Getting It Done PROJECT MANAGEMENT IN ACTION
Traditionally, business coaching was reserved for top-tier execu- tives, directors and management eams. ;ough that is beginning to change, project managers and their
teams are still often overlooked when it comes to
coaching. However, coaching for project managers
and their teams o;ers considerable promise for
improving project outcomes.
I once managed a project in a matrixed environment where the stakeholders were in charge of deliverables. However, the
project quickly became
were missed, and scope
creep became the norm.
As I struggled to right
the project, I realized
stakeholders and other
team members did not
trust each other. Looking back, I can see that
a business coach could
have helped me prevent
some of these problems.
One-on-one coaching to
drive professional growth
would have equipped me
and my team with additional knowledge and skills
to handle the tough stakeholder situation.
Coaching can help employees gain con;dence,
become more self-aware, set and achieve goals, and
unlock potential. For this reason, it is particularly
well-suited to help project managers grow in two
areas: stakeholder management and agility.
One key relationship can make or break a project.
Yet many new project managers lack the people
skills necessary to handle di;cult stakeholder relationships. Coaching matures and molds an individual so he or she can better transition from a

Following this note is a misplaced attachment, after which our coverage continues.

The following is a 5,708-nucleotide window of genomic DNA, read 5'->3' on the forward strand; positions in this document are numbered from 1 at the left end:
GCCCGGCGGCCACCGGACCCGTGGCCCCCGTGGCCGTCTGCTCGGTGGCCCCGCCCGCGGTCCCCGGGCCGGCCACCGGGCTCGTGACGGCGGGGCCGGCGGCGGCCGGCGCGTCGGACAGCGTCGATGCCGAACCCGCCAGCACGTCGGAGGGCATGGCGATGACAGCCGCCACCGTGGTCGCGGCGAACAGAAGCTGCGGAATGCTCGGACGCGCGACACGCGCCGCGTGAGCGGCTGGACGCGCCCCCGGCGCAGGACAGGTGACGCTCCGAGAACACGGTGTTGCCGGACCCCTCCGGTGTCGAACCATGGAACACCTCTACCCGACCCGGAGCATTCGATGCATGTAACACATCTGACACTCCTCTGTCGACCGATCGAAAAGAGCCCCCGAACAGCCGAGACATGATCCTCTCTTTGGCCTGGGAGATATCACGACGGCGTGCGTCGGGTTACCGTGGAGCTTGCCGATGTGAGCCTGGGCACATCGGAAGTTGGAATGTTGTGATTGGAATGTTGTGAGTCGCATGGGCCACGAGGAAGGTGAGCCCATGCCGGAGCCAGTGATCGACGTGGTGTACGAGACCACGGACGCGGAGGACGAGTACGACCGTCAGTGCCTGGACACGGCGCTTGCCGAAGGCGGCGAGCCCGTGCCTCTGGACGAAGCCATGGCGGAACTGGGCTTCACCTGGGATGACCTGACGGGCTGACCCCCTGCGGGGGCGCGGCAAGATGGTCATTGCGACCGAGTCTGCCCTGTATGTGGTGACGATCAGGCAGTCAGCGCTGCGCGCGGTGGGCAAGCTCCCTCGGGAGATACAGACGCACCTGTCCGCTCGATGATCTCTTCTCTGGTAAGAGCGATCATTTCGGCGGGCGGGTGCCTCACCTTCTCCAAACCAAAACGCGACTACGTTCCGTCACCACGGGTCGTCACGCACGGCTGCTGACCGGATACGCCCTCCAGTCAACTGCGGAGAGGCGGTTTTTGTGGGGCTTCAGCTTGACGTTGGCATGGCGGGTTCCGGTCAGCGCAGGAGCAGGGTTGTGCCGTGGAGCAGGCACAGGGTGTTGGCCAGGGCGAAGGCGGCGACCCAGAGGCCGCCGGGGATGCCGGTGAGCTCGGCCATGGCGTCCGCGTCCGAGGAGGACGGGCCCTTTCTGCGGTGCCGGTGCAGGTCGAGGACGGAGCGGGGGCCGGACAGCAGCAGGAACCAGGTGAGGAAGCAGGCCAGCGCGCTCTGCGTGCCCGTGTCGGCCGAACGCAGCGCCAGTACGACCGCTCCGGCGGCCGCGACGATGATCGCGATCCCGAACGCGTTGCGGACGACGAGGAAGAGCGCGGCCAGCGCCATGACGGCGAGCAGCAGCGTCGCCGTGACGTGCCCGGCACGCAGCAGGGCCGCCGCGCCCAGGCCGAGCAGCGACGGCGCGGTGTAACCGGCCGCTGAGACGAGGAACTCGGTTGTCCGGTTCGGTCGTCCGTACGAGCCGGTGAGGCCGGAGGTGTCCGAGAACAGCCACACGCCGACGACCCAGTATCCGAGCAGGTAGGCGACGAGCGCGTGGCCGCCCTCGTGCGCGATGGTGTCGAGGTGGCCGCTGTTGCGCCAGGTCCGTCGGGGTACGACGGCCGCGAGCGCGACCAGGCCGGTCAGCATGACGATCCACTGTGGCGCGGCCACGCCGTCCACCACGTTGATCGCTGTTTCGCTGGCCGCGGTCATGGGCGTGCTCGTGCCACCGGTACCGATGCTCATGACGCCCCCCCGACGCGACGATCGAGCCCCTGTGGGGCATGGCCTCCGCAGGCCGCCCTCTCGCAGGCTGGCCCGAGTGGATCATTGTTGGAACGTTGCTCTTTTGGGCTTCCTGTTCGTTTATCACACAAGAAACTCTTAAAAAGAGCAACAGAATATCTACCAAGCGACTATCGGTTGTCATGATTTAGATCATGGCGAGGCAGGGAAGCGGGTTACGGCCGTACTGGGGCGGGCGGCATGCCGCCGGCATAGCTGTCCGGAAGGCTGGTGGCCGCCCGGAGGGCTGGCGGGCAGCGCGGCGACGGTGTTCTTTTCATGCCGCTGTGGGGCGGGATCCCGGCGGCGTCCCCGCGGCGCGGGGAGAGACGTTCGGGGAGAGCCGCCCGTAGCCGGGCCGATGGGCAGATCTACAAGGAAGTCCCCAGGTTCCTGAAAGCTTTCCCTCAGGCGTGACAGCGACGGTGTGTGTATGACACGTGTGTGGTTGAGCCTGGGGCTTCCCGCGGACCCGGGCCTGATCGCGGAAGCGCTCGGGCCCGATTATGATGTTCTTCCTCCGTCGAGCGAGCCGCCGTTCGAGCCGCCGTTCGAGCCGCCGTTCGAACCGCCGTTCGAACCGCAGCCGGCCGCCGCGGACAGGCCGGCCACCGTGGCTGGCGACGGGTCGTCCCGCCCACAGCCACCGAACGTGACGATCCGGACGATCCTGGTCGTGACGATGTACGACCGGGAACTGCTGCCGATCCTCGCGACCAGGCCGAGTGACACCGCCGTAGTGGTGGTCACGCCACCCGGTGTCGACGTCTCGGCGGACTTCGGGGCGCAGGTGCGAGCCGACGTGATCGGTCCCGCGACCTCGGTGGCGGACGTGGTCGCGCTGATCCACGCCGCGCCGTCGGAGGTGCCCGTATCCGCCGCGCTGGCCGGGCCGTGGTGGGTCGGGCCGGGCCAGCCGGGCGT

technical role into a leader. ;e coach can serve
as a sounding board for ideas as well as help proj-
An Extra Boost
Coaching can help project managers gain confidence and unlock potential.
By Todd Materazzi, PMP
ect managers learn communication strategies and
conquer professional fears—all of which leads to
smoother relationships with stakeholders.
Coaches are also skilled at helping people address
behavior patterns that regularly derail progress.
;is skill can be used to help project managers
develop the adaptability that today’s organizations
require. By working with coaches to question long-standing methods and reveal blind spots, project
managers can be better-positioned to be able to
respond quickly to changing conditions.
HOW IT WORKS
Coaching should occur
in a one-on-one (
face-to-face or teleconference)
format. ;e employee
uses assessments and
checklists to measure his
or her status and progress. Conversations are
guided, not directed, so
that through re;ection,
the employee generates
the next logical step in
support of his or her
often take six to 12 months, with coaching meetings held biweekly so business operations aren’t
interrupted and the person can re;ect and make
adjustments between sessions. ;e coaching period
should end with the employee receiving a ;nal
summary outlining key performance indicators,
impediments that were overcome and next steps. A
successful coaching experience can create momentum to power a project manager’s development for
years to come. PM
Todd Materazzi, PMP, is a freelance project manager in Washington, D.C., USA.
he or she can
role into a